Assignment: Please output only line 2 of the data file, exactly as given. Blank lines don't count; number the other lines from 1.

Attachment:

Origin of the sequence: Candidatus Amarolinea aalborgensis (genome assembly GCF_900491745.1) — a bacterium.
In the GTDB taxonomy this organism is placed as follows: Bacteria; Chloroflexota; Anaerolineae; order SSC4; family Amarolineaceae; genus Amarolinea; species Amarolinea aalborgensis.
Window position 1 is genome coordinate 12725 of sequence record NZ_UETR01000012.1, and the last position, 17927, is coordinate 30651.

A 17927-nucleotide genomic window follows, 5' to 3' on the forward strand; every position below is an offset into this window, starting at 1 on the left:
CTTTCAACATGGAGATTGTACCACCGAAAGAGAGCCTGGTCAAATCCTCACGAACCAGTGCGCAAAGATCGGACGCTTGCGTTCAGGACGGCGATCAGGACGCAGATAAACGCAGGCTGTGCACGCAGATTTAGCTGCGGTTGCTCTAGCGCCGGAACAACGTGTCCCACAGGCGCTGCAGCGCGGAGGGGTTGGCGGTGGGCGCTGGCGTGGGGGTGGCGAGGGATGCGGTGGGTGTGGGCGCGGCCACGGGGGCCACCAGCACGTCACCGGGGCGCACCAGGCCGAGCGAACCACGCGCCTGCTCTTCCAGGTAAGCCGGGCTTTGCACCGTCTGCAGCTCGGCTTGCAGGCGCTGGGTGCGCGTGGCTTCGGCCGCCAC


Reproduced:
In the GTDB taxonomy this organism is placed as follows: Bacteria; Chloroflexota; Anaerolineae; order SSC4; family Amarolineaceae; genus Amarolinea; species Amarolinea aalborgensis.